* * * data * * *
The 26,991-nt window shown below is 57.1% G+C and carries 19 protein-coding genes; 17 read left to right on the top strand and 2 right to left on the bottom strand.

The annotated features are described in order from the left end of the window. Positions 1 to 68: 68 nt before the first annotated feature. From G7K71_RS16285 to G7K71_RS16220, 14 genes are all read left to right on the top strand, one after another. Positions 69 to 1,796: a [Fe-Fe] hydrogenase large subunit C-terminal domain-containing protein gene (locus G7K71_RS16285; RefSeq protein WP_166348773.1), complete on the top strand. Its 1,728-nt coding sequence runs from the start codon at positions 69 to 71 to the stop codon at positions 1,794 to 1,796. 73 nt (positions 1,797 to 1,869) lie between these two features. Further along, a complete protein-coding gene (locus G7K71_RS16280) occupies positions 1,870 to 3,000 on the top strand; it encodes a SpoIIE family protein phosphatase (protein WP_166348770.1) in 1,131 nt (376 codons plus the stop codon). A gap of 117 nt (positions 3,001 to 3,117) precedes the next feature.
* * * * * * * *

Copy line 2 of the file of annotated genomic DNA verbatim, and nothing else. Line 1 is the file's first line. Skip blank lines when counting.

The annotated features are described in order from the left end of the window. Positions 1 to 68: 68 nt before the first annotated feature. From G7K71_RS16285 to G7K71_RS16220, 14 genes are all read left to right on the top strand, one after another. Positions 69 to 1,796: a [Fe-Fe] hydrogenase large subunit C-terminal domain-containing protein gene (locus G7K71_RS16285; RefSeq protein WP_166348773.1), complete on the top strand. Its 1,728-nt coding sequence runs from the start codon at positions 69 to 71 to the stop codon at positions 1,794 to 1,796. 73 nt (positions 1,797 to 1,869) lie between these two features. Further along, a complete protein-coding gene (locus G7K71_RS16280) occupies positions 1,870 to 3,000 on the top strand; it encodes a SpoIIE family protein phosphatase (protein WP_166348770.1) in 1,131 nt (376 codons plus the stop codon). A gap of 117 nt (positions 3,001 to 3,117) precedes the next feature.